• C-store shoppers predominantly shop in-store vs. online, primarily because c-stores are more convenient to access than larger format stores. In the same survey, NCSolutions found 65% of American consumers cited location as the number one reason to visit a c-store. Fuel also drives more in-store visits. 
  • C-stores usually have robust loyalty programs that can be leveraged by advertisers to target specific consumer groups. 

These factors give c-stores a competitive advantage over other retail segments when it comes to accessing CPG ad budgets and over the last two years we have seen c-stores starting to play catch-up in the RMN space. 

The first major entrant adjacent to c-stores was the quick commerce delivery service Gopuff who launched its RMN Gopuff Ads, in late 2021. Gopuff Ads initially offered sponsored search on its digital platforms, then added offsite ads and recently expanded to non-endemic advertisers like Hulu and Noom. 

In late 2022, 7-Eleven Inc. launched the first c-store RMN, Gulp Media Network (80 million loyalty members). With more than 12,800 U.S .stores, 7-Eleven's geographic reach is larger than Walmart, Target and Kroger combined. The company has stated that the ultimate focus for the network is to drive people to brick-and-mortar stores.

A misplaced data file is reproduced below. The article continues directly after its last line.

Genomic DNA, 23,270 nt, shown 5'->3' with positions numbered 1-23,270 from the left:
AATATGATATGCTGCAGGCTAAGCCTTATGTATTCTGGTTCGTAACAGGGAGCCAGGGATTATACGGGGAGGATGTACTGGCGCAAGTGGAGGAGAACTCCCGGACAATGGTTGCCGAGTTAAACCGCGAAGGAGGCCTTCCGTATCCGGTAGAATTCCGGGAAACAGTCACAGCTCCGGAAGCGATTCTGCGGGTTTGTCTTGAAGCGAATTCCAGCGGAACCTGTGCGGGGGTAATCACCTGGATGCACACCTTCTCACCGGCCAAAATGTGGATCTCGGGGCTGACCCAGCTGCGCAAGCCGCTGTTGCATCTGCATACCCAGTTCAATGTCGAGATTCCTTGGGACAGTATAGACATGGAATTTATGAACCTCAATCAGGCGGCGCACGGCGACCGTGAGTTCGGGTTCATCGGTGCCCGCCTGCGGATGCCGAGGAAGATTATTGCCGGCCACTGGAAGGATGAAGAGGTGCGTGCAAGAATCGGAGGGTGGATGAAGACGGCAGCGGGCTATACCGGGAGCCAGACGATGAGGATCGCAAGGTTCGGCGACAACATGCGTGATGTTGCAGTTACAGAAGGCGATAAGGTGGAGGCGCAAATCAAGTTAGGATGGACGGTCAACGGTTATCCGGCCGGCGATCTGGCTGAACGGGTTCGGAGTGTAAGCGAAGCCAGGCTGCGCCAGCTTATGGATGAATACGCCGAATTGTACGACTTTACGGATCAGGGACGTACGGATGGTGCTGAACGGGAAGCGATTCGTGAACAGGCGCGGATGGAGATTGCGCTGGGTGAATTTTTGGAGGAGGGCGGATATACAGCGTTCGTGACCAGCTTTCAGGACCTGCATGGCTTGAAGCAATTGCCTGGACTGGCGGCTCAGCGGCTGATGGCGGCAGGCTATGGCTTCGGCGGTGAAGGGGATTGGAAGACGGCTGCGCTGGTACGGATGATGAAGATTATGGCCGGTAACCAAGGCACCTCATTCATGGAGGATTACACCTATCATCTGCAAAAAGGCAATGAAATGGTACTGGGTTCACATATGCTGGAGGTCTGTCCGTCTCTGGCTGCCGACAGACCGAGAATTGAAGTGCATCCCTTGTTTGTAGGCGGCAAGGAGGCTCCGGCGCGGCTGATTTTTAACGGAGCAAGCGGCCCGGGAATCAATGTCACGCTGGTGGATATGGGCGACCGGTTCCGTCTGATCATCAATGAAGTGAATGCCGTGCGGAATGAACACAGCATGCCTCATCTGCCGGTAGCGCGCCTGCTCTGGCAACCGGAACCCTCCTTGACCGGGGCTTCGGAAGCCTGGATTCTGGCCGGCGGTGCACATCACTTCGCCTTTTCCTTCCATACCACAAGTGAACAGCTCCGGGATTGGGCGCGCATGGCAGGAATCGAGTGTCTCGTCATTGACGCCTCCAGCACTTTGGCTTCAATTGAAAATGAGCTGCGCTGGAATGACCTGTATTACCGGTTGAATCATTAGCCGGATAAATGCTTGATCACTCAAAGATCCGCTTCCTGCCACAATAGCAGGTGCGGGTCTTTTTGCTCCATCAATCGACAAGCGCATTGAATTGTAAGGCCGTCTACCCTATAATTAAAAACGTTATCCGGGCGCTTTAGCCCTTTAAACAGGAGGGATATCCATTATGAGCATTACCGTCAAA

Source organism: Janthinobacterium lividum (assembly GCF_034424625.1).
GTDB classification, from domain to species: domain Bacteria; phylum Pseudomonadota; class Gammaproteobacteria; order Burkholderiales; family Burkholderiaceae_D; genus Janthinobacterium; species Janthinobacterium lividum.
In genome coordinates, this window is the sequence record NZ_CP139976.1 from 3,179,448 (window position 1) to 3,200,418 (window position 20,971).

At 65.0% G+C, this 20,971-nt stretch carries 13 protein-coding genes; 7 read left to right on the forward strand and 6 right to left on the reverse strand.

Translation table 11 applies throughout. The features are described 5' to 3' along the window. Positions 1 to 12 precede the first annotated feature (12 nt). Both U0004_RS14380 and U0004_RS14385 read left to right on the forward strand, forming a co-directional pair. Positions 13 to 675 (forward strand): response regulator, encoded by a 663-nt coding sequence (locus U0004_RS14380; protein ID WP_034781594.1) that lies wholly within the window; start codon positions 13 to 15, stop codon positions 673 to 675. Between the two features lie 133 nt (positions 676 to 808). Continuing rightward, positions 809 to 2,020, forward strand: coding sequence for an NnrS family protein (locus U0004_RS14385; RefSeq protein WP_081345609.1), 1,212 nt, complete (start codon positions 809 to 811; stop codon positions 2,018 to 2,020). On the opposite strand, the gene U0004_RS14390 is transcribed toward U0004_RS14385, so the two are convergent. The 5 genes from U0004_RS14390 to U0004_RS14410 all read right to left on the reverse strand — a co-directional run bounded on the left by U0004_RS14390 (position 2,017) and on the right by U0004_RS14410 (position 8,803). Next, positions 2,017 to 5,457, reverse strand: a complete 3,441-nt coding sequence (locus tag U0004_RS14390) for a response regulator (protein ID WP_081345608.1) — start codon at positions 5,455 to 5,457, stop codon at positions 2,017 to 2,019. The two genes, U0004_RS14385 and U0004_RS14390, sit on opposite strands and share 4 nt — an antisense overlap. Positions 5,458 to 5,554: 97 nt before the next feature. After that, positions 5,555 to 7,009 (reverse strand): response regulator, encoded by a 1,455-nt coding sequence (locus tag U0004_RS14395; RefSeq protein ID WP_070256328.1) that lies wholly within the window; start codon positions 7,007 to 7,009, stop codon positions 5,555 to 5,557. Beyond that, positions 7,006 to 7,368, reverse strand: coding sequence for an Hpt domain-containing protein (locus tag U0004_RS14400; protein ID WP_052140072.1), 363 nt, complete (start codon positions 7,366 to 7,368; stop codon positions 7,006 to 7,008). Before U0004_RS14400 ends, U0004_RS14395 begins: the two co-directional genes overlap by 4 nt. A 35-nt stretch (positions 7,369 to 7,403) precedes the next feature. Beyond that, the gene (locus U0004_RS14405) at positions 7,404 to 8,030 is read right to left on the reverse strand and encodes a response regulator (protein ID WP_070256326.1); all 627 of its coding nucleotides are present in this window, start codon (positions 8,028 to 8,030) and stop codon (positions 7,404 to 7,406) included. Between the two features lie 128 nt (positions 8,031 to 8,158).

In early 2023, Casey's launched its RMN Casey's Access (6.5 million loyalty members). In the announcement Casey's said, "Through Casey's Access, brands will be able to target customers visiting Casey's more than 2,400 stores across 16 states; … with in-store, online and at-pump opportunities for consumers to transact."

Retail media is also growing with gas and electric vehicle charging stations. In March 2023, Shell acquired Volta Inc. with a network of more than 5,000 screens across the country – Volta Media. In the announcement Shell stated, "Beyond providing a charging service, Volta specializes in generating advertising revenues from screens embedded into the charge point."

And, recently Dover Fueling Solutions launched, DX Promote dubbed a "new industry-leading managed media service" designed to display ads on gas pump screens to "drive in-store foot traffic and boost bottom lines." 

RMNs are a high-margin business that make a significant contribution to a retailer's bottom line. As the in-store retail media industry continues to mature, broader adoption of technologies that support AI-driven audience measurement, personalization and connecting physical to digital experiences will make these networks even more attractive to advertisers. Now is the time for c-store operators to jump in and build out these networks that are such a great fit for the industry.

Susie Opare-Abetia is the founder and CEO of Wovenmedia, an in-store retail media solutions provider. Opare-Abetia can be reached at [email protected].

Editor's note: The opinions expressed in this column are the author's and do not necessarily reflect the views of Convenience Store News